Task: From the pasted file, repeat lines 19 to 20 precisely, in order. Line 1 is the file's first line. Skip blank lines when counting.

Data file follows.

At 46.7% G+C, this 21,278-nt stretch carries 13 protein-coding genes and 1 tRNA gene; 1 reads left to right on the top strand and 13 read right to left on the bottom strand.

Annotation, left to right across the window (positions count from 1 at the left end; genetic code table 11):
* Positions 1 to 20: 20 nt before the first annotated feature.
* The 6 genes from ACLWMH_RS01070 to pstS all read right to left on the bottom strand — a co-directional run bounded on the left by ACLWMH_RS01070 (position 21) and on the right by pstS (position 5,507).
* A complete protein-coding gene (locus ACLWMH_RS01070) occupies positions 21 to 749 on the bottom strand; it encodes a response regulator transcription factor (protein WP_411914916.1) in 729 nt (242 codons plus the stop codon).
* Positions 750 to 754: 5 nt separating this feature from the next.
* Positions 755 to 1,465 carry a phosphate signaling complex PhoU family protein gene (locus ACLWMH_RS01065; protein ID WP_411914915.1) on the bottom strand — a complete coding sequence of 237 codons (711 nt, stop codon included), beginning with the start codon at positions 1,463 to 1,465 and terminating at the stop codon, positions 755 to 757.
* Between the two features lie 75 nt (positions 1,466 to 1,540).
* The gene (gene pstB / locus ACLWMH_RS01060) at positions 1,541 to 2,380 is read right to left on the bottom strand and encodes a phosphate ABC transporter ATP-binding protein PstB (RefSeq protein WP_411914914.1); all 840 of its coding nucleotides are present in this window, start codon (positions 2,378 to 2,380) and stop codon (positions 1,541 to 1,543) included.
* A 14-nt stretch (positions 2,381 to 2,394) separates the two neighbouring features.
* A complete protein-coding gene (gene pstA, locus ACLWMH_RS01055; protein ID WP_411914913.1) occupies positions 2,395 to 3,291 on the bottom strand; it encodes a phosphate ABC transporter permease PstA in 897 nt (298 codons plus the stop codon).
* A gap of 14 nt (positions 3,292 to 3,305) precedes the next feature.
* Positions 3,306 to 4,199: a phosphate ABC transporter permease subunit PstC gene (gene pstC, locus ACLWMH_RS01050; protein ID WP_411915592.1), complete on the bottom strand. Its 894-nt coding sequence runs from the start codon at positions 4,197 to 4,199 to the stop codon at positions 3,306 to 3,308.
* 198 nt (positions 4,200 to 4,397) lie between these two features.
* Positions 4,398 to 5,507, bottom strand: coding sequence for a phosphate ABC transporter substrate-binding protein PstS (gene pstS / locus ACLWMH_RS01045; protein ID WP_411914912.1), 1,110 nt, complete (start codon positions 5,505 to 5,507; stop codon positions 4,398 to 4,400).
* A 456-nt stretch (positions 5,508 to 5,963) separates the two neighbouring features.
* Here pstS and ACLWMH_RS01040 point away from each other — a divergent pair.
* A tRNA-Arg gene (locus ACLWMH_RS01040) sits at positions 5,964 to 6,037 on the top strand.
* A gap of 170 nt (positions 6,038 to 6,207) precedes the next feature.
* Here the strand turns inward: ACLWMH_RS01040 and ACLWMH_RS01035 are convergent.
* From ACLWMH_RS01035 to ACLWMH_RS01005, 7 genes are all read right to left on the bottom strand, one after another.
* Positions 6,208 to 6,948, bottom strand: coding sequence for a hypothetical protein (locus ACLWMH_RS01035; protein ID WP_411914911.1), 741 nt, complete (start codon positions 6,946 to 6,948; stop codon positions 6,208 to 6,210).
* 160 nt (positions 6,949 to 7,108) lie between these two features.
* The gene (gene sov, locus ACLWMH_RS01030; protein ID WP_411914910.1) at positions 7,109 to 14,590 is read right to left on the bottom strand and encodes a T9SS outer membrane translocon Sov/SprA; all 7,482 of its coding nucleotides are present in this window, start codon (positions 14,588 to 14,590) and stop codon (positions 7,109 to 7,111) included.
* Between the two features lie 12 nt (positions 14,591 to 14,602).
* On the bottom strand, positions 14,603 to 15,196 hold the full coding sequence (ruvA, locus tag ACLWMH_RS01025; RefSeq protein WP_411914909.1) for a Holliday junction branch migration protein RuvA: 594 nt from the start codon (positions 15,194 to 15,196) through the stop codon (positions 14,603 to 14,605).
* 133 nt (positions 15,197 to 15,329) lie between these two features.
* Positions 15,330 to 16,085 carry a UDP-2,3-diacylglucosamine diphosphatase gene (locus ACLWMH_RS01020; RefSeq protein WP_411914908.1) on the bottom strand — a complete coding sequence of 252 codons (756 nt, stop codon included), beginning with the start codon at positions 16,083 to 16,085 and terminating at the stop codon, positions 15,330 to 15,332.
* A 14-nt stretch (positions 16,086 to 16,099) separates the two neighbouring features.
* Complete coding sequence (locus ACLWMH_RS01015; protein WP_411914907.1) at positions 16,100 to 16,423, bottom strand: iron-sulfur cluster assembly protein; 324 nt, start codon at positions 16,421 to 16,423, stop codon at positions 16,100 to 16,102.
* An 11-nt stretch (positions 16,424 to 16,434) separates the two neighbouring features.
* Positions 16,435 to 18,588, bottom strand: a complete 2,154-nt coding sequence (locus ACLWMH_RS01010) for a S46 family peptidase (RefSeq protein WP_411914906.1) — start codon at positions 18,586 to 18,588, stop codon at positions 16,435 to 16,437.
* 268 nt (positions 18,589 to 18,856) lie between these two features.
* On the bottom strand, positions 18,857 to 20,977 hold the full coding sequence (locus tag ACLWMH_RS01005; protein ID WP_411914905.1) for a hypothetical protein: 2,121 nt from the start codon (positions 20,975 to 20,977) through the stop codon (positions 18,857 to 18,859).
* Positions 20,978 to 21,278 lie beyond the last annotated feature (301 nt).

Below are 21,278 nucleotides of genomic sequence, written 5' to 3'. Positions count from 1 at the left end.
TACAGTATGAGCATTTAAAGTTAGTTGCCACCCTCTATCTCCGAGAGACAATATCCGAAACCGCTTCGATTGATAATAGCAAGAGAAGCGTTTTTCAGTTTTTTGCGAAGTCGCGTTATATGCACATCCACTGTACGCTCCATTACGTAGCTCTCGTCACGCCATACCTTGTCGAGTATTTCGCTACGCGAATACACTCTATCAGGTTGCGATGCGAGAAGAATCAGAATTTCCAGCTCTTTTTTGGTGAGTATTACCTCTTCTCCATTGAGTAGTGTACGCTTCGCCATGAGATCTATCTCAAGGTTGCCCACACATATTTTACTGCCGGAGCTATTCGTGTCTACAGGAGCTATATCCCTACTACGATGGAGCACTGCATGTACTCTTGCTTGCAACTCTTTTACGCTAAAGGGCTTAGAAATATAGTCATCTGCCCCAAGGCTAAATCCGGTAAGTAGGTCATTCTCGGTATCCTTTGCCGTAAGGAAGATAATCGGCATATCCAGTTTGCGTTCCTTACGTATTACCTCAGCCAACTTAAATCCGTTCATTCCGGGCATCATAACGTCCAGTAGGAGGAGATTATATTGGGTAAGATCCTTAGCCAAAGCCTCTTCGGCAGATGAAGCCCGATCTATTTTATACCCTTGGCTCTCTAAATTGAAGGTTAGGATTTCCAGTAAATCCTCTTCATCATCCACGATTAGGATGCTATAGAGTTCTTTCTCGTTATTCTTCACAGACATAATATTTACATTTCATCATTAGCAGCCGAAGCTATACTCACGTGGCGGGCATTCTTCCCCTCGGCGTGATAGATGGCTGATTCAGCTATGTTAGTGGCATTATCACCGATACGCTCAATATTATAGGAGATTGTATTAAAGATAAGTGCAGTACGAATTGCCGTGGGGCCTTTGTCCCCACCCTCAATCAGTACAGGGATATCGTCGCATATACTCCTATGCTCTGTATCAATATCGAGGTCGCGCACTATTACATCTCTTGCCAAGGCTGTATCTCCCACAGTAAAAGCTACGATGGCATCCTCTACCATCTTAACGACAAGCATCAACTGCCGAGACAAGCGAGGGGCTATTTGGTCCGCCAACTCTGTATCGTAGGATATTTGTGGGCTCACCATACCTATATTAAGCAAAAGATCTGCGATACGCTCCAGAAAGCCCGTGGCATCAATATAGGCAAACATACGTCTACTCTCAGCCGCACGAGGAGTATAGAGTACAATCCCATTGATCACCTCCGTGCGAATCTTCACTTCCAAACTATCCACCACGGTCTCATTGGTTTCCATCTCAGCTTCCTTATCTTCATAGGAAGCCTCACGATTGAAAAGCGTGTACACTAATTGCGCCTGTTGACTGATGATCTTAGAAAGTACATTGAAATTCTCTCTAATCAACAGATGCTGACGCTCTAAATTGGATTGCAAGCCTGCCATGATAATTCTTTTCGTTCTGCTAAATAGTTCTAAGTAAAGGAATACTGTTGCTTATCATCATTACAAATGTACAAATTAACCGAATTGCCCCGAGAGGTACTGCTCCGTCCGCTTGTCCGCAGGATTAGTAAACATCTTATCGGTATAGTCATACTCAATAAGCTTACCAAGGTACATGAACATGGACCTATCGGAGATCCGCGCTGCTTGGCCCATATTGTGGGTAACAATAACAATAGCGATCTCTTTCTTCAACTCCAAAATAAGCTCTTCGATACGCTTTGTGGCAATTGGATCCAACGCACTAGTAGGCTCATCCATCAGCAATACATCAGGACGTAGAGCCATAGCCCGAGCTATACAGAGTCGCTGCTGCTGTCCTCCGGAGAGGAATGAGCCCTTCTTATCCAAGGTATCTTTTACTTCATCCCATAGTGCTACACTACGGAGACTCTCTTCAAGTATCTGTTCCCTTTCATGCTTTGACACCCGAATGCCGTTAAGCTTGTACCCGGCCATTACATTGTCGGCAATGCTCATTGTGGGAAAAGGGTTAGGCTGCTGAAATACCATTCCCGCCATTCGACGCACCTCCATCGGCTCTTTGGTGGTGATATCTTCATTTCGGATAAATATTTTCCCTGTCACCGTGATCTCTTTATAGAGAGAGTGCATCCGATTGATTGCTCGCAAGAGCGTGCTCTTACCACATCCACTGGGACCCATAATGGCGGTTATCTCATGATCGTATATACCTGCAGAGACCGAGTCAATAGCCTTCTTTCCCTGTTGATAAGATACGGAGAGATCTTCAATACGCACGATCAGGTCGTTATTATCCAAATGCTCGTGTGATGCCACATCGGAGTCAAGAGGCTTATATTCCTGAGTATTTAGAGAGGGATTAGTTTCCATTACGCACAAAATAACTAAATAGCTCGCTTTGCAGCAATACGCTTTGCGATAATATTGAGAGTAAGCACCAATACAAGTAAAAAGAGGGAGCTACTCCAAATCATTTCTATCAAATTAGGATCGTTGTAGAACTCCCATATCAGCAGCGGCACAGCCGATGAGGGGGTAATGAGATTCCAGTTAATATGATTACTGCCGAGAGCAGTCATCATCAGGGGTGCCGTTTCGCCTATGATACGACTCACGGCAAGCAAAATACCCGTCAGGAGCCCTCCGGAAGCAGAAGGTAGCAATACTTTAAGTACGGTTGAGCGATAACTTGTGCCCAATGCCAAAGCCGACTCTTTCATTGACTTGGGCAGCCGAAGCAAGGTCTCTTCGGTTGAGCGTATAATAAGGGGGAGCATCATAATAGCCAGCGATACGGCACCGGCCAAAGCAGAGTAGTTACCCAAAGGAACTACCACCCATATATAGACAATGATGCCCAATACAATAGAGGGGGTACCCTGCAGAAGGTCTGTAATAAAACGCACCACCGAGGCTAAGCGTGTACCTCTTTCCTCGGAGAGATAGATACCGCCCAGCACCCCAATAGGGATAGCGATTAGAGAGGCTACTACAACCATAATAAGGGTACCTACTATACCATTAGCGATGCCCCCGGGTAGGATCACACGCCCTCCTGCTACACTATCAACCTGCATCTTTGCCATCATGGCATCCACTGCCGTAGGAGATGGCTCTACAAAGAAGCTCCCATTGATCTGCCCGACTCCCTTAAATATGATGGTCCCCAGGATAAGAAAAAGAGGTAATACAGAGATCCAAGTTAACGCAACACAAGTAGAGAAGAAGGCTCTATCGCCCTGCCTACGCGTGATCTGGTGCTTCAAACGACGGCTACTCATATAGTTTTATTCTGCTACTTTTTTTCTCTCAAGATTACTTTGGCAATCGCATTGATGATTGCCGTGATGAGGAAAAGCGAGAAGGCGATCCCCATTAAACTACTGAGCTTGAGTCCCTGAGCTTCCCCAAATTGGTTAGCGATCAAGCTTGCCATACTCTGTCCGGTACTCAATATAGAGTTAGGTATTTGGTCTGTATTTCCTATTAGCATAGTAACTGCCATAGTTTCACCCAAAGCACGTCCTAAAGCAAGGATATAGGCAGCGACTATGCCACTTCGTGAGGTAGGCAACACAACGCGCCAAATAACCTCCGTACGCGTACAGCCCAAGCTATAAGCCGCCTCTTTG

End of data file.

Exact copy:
* A gap of 170 nt (positions 6,038 to 6,207) precedes the next feature.
* Here the strand turns inward: ACLWMH_RS01040 and ACLWMH_RS01035 are convergent.